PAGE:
It is that time of year when the body lets you know it is time.  The cold months are slowly fading behind us. The body is now telling us to do something. When you bend over to pick up that dropped cracker or cookie, you tend to make a few more noises. Or, when you get up out of that easy chair, it takes two tries. It is indeed time to actually go do something. All winter thus far, you have tailored your activities  by the outside thermometer. The higher the temperatures, of course, the more you do. Then on the other hand, the lower the temperature, the less outside stuff you do. When I  worked in the woods and on the farm in my younger days, this did not work. Basically because the majority of the time, you didn’t have an outside thermometer. You went by the sound of the snow under your feet. Or maybe, how quick your eyelids froze together. We worked into Parmachene one winter when it went to fifty below.  We were ok with it until someone told us it was that cold. We said a few choice words then shut all machinery down. Back into the camps we went for more hot coffee. The pickups were going, so we all went home to check on the family. I have been reminded more than once, I was not home much in those days. But working in the woods in the 80’s was just about the only job around. This was the way of life for the wood cutter in the days of the chainsaws and skidders. There was no dragging feet waiting for the sun to peek over the horizon. Just as soon as you could see the trees,  you had to be working. As most of you folks noticed, the days are short during the winter months. It just does not work well cutting trees while it was dark out. I am not sure how many of you fine folks know what a widow maker is. These are trees that got their name because of what they might do. They just might make ya wife a widow. These widow makers are sneaky. They could be a tree just hanging there waiting for you to cut a certain tree down. There are just are not any do overs when this happens. If it was slightly dark out and you didn’t notice that leaner, you could be in trouble. This is why there are usually other workers in the same general area. It is with luck and the grace of God, no one had to come looking for me. But, I have gone looking for neighboring cutters a couple of times. If a cutter got stuck, you pulled them out. Once a cutter had tipped his machine onto its side and you helped him. You always helped the other cutter because it may be your turn next time. This is the attitude and the nature of the old wood cutters. Everyone looked out for everyone else. If someone ran out of food during the week, you gave them some of yours. Their chainsaw may have broken down and you lent them your spare saw. Now, I live in the woods and I stay away from people. Not because I do not like people, but I like the woods. I get to watch when the Snowbirds show up. I see the deer coming and going. This list goes on and on. I see things on a daily basis that some only hope to see. Now that the thermometers are going to the upper side of thirty, I will venture out more. I am still trying to figure out just what it means to be retired though. I guess as a farmer and a woodcutter from days gone past, I need to keep moving. It is only by continually moving, that I can continually move, although just a bit slower. From where I now sit, I can head out on foot to the top of Spotted Mountain. If anyone wants to find me, it is best you let me know you are looking for me. I do carry my phone, but I answer it only when I feel the need to check it. It is my phone and I bought it for my use. Perhaps, we will see each other out there on the trail somewhere. Just take a right by the big pine tree and head North by North West.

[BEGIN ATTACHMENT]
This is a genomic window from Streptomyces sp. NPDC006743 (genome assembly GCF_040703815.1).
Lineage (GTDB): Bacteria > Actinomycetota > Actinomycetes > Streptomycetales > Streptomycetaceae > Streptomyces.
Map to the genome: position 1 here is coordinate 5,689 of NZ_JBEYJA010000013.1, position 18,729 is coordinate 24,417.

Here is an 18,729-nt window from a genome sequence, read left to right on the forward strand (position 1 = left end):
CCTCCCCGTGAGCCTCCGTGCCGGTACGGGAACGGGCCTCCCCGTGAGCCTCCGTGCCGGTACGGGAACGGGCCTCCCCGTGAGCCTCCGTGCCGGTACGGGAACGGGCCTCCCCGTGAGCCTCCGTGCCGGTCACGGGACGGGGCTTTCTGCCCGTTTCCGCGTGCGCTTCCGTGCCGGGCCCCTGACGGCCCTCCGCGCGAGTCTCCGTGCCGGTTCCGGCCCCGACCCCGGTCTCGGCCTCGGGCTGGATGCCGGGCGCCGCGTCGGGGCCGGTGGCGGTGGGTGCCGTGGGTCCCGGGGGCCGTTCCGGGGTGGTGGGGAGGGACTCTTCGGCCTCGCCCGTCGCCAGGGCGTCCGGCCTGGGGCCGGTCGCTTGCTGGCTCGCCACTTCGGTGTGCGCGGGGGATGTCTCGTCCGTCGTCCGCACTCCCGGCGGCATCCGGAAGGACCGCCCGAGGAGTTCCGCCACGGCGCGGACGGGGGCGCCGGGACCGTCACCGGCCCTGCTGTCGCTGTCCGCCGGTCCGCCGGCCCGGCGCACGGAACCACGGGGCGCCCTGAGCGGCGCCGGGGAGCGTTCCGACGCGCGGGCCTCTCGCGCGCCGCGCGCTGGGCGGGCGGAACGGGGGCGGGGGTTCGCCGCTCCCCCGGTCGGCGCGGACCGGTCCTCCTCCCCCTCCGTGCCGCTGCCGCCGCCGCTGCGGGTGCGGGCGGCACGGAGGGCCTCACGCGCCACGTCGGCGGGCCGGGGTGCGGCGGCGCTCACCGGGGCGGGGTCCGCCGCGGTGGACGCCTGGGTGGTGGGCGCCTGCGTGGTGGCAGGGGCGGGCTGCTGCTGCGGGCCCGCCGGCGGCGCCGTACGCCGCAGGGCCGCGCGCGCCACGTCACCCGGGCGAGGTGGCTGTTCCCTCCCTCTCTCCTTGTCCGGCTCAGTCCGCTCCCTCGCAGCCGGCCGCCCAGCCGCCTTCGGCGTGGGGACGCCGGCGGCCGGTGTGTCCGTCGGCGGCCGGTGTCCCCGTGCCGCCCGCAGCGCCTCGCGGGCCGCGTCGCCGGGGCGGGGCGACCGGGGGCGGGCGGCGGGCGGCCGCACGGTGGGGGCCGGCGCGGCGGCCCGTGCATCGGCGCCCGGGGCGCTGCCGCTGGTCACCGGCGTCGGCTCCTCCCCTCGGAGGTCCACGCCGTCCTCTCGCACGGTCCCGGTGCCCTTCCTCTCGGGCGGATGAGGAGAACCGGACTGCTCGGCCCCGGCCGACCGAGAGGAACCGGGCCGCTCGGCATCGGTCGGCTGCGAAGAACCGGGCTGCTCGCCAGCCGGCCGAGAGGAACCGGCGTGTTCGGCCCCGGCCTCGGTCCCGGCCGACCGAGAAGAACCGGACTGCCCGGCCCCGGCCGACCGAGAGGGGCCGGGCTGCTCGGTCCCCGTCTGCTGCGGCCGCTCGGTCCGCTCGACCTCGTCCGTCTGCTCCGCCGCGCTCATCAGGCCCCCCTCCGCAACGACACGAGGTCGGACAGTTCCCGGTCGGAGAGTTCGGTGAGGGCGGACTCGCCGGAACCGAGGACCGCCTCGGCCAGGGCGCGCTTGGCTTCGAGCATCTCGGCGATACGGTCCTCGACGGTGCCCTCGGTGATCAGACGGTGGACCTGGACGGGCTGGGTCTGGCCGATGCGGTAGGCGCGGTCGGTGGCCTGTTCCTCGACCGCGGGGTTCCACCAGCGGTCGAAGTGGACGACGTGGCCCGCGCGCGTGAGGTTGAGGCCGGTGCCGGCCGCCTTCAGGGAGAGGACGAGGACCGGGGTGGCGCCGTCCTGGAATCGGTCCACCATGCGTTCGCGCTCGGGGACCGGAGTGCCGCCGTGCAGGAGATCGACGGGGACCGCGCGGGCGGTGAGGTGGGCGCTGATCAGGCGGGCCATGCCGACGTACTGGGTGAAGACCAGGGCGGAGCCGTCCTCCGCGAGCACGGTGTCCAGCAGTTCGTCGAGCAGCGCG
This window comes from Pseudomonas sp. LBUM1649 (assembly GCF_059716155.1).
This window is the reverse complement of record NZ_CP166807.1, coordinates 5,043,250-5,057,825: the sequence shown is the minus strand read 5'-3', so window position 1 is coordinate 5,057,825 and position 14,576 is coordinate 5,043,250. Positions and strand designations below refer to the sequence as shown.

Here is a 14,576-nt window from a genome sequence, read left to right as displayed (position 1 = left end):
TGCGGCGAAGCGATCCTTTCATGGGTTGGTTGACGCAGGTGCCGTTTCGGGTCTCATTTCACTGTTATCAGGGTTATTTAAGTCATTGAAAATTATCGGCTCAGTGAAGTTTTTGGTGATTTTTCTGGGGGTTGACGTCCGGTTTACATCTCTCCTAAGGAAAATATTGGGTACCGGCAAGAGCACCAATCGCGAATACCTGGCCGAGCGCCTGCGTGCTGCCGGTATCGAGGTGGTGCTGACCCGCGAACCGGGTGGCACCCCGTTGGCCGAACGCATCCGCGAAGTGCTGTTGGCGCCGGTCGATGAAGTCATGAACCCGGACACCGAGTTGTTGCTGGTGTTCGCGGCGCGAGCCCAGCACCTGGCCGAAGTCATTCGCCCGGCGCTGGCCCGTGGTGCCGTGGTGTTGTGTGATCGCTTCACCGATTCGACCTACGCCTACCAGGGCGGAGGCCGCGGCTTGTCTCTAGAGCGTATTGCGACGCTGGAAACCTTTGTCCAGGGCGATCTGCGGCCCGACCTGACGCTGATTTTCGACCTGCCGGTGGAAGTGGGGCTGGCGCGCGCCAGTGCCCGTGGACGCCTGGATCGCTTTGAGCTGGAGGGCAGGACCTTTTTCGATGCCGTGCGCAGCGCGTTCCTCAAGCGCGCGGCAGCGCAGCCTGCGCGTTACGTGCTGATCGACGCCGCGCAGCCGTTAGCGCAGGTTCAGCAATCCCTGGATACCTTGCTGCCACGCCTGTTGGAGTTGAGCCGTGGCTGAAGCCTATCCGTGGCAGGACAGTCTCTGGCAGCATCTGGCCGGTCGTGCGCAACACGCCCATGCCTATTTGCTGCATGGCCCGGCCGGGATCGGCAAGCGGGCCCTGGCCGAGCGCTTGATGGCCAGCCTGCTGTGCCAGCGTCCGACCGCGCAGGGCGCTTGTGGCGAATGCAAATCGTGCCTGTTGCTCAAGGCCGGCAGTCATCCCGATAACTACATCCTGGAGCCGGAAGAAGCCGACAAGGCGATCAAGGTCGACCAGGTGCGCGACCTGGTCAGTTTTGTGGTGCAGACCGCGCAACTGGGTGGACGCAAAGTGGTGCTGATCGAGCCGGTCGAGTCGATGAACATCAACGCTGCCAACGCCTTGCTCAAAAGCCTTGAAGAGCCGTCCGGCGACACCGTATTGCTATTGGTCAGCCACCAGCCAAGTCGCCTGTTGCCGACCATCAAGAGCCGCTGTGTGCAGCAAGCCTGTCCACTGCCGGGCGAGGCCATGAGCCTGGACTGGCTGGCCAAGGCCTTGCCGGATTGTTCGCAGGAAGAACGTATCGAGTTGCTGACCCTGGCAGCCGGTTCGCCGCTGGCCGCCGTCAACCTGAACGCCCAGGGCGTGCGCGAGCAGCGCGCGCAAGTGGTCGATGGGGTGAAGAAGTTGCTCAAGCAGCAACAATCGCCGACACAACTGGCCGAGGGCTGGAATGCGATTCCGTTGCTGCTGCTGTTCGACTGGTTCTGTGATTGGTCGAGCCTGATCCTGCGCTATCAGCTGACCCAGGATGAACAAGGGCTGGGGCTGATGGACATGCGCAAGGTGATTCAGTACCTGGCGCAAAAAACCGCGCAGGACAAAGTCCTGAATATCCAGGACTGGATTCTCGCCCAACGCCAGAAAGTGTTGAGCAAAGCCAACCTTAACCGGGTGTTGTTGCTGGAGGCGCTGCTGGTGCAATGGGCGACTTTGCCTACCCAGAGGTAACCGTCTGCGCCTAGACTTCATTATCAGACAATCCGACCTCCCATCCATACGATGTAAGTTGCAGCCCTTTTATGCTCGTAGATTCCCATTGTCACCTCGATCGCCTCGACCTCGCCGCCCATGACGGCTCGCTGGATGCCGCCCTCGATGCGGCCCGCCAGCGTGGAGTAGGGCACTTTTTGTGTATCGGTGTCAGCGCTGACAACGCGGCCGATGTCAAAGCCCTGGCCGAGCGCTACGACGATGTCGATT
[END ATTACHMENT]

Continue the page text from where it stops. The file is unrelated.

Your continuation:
The wandering mountainman
Ken W COB

Stephanie Chu-O’Neil

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